Knowing the relative position of the imaging array with respect to the external coordinate system provides several additional benefits. First, for those applications whose image processing includes fusion of data from more than one imaging systems, having systems of known alignment relative to an external coordinate system can allow for faster overall imaging processing. In particular, the image data sets from misaligned cameras will need to be individually aligned or manipulated prior to fusion or combination of the separate sets into a composite image. This data alignment step is time consuming and often causes delays in the data pipeline. A second advantage of having a well-aligned imaging array with respect to its housing or other external coordinate system is the maintenance and ease-of-use and cost factor: a camera assembly whose imaging array is well aligned to an external reference coordinate system such as its housing does not need external adjustment mechanisms nor does it need special procedures or specially skilled or trained personnel to align in situ.

Therefore, a need continues to exist for an apparatus and method of aligning the imaging array in all six degrees of freedom (x, y, and z directions and rotationally about these three axes) relative to an external reference coordinate system such as a reference plane and/or lines on the camera housing. The three axes of rotation may or may not be orthogonal to each other. FIG. 1 illustrates the relationship between the imaging array (imager) and the housing or external reference coordinate system.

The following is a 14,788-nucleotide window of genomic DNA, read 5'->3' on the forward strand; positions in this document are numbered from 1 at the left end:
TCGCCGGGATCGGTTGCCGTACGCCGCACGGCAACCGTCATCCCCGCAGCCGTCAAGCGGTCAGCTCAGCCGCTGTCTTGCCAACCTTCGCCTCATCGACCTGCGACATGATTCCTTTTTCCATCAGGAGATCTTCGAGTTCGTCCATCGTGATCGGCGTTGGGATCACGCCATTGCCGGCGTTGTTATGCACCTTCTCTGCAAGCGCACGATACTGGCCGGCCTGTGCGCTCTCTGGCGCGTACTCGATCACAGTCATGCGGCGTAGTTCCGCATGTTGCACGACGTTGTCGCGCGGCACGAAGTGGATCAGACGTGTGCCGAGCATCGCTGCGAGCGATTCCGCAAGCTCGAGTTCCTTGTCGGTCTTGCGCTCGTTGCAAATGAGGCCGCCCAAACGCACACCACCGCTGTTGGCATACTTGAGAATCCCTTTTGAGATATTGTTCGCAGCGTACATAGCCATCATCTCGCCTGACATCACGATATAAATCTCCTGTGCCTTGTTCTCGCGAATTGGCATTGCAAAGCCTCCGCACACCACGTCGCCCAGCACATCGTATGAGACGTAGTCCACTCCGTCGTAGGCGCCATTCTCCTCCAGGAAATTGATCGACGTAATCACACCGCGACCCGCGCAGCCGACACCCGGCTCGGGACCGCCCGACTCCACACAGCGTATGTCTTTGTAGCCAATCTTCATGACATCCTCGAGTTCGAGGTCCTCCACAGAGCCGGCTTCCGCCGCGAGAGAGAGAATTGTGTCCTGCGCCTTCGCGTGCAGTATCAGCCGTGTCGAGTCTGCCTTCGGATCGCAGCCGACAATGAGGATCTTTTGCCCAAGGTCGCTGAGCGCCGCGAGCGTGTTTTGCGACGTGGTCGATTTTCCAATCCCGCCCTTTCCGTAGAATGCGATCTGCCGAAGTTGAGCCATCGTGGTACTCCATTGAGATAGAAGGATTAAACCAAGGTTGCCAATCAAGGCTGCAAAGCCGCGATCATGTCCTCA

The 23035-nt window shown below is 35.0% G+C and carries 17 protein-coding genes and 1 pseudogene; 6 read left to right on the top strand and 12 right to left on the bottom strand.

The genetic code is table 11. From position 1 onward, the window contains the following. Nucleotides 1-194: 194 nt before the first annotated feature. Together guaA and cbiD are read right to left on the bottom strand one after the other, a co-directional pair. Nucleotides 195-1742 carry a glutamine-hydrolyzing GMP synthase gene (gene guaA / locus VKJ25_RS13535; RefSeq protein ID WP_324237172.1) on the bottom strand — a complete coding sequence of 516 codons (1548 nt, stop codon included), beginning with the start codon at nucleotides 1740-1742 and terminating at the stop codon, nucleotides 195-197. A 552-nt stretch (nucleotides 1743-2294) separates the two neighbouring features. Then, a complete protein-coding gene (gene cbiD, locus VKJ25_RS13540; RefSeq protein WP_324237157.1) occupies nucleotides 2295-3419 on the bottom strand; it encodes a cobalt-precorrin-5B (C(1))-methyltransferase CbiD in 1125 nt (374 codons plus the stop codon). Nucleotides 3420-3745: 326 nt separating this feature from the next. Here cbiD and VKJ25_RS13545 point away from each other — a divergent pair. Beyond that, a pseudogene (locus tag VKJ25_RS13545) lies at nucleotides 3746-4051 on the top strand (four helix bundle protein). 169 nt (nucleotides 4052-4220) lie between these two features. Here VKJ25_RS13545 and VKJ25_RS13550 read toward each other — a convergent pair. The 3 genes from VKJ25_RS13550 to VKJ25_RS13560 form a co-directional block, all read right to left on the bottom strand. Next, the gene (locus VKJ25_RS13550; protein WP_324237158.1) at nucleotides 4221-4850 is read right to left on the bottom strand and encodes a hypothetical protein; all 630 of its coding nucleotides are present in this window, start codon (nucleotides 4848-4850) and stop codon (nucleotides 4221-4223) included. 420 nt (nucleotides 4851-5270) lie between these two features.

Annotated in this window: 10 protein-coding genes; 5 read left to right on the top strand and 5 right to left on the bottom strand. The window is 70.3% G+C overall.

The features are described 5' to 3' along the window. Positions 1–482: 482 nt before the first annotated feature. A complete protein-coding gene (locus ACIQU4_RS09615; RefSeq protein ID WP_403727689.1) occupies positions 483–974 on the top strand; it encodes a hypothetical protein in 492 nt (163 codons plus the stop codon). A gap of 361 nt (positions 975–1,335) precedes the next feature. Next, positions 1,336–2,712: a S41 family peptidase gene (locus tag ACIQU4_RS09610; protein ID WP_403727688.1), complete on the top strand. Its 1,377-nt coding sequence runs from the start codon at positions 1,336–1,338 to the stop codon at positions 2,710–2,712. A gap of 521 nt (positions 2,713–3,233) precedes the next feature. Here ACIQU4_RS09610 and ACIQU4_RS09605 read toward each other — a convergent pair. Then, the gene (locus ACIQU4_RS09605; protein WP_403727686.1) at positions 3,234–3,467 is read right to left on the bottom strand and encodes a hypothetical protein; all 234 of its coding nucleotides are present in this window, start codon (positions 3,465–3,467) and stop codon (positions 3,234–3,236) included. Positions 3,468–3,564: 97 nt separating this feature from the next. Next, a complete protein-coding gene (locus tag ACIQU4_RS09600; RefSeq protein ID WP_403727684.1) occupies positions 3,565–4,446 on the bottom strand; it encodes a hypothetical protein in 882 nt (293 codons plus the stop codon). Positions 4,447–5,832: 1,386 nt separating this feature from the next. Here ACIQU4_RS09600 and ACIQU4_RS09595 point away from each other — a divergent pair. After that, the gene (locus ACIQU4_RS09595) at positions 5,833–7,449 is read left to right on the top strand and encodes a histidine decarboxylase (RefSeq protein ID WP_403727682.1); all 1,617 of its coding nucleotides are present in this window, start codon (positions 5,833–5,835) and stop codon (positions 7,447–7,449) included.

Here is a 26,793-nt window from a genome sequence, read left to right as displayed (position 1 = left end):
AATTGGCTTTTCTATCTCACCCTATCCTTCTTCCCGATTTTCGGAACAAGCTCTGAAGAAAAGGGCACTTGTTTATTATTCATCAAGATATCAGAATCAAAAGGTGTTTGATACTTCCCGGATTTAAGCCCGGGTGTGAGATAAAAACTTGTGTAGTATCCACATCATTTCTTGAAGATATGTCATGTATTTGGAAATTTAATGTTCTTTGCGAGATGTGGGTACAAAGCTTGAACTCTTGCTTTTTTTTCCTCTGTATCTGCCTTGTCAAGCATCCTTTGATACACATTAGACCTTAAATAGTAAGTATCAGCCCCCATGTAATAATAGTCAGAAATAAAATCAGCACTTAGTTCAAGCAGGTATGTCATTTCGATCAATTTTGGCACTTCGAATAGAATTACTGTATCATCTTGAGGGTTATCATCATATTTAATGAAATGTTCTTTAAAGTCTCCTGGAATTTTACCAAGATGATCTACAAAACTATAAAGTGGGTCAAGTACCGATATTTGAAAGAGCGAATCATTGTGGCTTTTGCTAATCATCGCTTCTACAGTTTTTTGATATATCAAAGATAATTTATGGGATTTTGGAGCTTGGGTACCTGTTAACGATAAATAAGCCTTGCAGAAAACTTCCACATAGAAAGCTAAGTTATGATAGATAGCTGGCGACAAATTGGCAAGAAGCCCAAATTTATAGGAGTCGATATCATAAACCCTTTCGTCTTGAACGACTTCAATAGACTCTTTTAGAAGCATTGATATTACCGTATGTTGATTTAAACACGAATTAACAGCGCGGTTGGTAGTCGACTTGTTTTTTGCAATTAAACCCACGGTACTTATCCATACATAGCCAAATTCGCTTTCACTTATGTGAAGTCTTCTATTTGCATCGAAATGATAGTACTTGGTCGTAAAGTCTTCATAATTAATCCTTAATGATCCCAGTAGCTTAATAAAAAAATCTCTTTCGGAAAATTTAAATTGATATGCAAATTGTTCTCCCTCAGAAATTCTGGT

Certain applications for high performance digital cameras require operation in harsh environments such as very cold climates (outer space, high altitudes) or very warm climates (deserts). This means that the cameras are expected to remain in calibration over these temperature ranges. Hence, the alignment of an imaging array must provide accurate measurements over a wide temperature range of operation. As with most metrology tooling and methods, the accuracy of an apparatus and method for aligning the imaging array must be demonstrated.

Finally, since high performance digital cameras may be produced in high volumes, the alignment metrology apparatus and method should be relatively quick and straightforward to apply. Assuming the apparatus is calibrated, a single setup and measurement per unit under test that provide errors in all six degrees of freedom are desirable. In particular, more ideal would be the ability to extract all the information necessary to calculate the positional errors in all six degrees of freedom from a single image.